Nineteenth Sunday of Ordinary Time


Then the LORD said to Moses,
"I will now rain down bread from heaven for you. 
Each day the people are to go out and gather their daily portion;
thus will I test them,
to see whether they follow my instructions or not.



Every doctrine of the Church was born in controversy. I am neither a theologian nor historian but I think you can take that to the bank. Whether we're speaking of creatio ex nihilo or the Last Judgement, it has been and remains a disputed question. The people of God struggle to understand God's word; we form opinions, discuss, disagree and eventually must settle on a definition that contains without confining the mystery. This definition must appeal to the mind for acceptance and to the heart for consent. This struggle is just as true of the Eucharist in the long history of the Church as it is of today's controversies around abortion, birth control and climate change.
I hear ancient echoes of the controversy around the Blessed Sacrament in today's first reading. The Lord will rain down "bread from heaven" each day to test the Hebrew's willingness to trust in God, "to see whether they follow my instructions or not."
When the bread appears on the ground they ask, "What is it?" And that's what they call it! The word manna means What is it?
We still ask that question as we ponder the Eucharist.
But we don't simply ask, "How do the words make sense?" as if we're solving a riddle or a crossword puzzle. We're asking, "If I believe this how will my life have to change?" And, "If this is true, how does it challenge the deceptions, falsehoods and fake news of the world?"
Because the doctrine belongs to a communion of the faithful, many will also ask, "If I don't accept this teaching, must I leave the Church?" And, "Where will I go to find the Truth if I have left the Community of Faith?"
The gospel reading reflects that controversy as the Jews challenge Jesus, "What sign can you do, that we may see and believe in you? What can you do?"
Jesus answers without compromising, "This is the work of God, that you believe in the one he sent."
There will be signs aplenty. His crucifixion, especially; and his resurrection and the preaching of the Church. But those who don't want to see the sign will not see it.  There's no surprise there. How often do we complain, "You never warned me!" when the warnings were falling on us as sharp and hard as hailstones. With every natural disaster people die despite innumerable alerts from local, city, county and state agencies. They weren't listening; they had tuned out.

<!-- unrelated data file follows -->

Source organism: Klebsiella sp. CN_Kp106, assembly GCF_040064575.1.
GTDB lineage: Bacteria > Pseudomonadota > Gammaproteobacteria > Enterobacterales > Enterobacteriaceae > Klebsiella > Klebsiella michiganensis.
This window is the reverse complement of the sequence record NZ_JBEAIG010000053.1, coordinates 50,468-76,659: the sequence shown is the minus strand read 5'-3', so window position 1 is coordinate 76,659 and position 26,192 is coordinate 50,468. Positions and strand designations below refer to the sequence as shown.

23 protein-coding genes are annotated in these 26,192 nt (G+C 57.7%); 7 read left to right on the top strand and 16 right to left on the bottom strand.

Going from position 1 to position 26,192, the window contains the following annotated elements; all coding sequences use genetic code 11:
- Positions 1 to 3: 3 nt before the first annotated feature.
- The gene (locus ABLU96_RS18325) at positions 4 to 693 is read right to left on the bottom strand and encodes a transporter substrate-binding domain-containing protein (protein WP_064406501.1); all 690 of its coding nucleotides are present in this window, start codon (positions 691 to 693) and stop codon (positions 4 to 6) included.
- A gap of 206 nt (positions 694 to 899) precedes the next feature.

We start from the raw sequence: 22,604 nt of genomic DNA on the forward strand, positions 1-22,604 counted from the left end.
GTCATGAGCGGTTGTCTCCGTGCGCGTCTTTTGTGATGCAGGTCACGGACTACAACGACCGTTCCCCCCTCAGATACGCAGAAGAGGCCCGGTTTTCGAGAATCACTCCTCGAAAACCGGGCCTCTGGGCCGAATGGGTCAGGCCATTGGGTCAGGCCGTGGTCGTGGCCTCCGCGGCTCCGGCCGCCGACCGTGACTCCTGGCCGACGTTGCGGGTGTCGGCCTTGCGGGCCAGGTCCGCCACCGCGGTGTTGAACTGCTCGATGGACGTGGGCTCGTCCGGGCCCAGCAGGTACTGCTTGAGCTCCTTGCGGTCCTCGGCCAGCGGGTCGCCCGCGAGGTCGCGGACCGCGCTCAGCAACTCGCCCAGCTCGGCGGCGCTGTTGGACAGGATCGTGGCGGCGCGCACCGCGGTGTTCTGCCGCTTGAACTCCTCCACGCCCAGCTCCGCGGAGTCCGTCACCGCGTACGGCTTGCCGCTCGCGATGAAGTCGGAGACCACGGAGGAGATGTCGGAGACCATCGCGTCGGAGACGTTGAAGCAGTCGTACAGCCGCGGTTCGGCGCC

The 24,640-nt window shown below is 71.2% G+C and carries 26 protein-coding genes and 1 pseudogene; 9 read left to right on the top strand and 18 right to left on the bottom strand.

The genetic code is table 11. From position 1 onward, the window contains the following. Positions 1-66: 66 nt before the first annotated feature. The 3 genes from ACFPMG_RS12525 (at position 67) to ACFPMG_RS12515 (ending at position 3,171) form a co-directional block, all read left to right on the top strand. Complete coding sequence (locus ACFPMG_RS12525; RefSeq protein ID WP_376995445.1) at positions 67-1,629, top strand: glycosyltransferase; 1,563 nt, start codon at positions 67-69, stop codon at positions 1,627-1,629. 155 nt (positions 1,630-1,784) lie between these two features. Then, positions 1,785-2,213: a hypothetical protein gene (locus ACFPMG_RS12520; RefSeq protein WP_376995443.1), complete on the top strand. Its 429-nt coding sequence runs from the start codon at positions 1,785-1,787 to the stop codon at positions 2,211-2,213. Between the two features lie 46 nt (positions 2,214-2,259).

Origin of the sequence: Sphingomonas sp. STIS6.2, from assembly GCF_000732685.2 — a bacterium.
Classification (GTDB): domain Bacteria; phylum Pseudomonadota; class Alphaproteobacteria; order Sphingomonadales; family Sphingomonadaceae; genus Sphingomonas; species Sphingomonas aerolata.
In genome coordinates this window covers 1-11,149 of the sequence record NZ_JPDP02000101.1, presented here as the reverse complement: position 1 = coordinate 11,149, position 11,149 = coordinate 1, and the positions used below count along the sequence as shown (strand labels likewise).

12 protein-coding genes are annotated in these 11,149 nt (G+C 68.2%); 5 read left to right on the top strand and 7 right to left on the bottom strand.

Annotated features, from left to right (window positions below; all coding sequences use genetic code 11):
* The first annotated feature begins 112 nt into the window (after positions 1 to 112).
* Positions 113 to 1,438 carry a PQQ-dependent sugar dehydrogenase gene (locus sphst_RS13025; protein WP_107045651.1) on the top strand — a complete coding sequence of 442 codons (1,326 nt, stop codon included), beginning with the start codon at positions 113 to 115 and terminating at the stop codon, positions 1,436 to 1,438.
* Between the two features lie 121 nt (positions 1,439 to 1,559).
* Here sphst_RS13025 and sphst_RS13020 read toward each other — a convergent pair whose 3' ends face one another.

The Lord gives us this sign of his love, the Eucharist. It is a sign that directs our attention to Calvary and Easter, by way of the Last Supper and the words of Jesus, "This is my body. This is my blood."
As Catholics and Christians we recognize and honor the human being's desire for God. Created in God's image we must know the Original of our existence! We understand that every culture in the history of the world has pondered the why of our existence. The question is made more acute when we consider the ravages of our technological progress in the last century. Suddenly, the human race is a blight, not a blessing for our fellow creatures. Why are we here if our end is the destruction of our world? There are "signs" that seem to come from the mystery behind the veil -- confusing, ambivalent and illusive -- but the only reliable word is Jesus, the Word made Flesh.
His presence is as solid as the Church, as clear as the printed word, as definite as the past. People may opt out of "organized religion" as if there might be another kind, but they walk away from the most certain sign of God's saving mercy. They might prefer another method of salvation -- something easier, cheaper or less demanding -- but this is the one we're given. When we study the life and death of Jesus and the mystery of the Eucharist we realize we cannot be saved by any other means. If we will not accept the humility of God who came to serve and not to be served we have chosen our own destruction. Not even God can do more for us.
Is it difficult? Yes.
Is it controverted? Of course.
Is is certain? It is as certain as our willingness to give as we have received.

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I love to write. This blog helps me to meditate on the Word of God, and I hope to make some contribution to our contemplations of God's Mighty Works.

Ordinarily, I write these reflections two or three weeks in advance of their publication. I do not intend to comment on current events.

I understand many people prefer gender-neutral references to "God." I don't disagree with them but find that language impersonal, unappealing and tasteless. When I refer to "God" I think of the One whom Jesus called "Abba" and "Father", and I would not attempt to improve on Jesus' language.

You're welcome to add a thought or raise a question.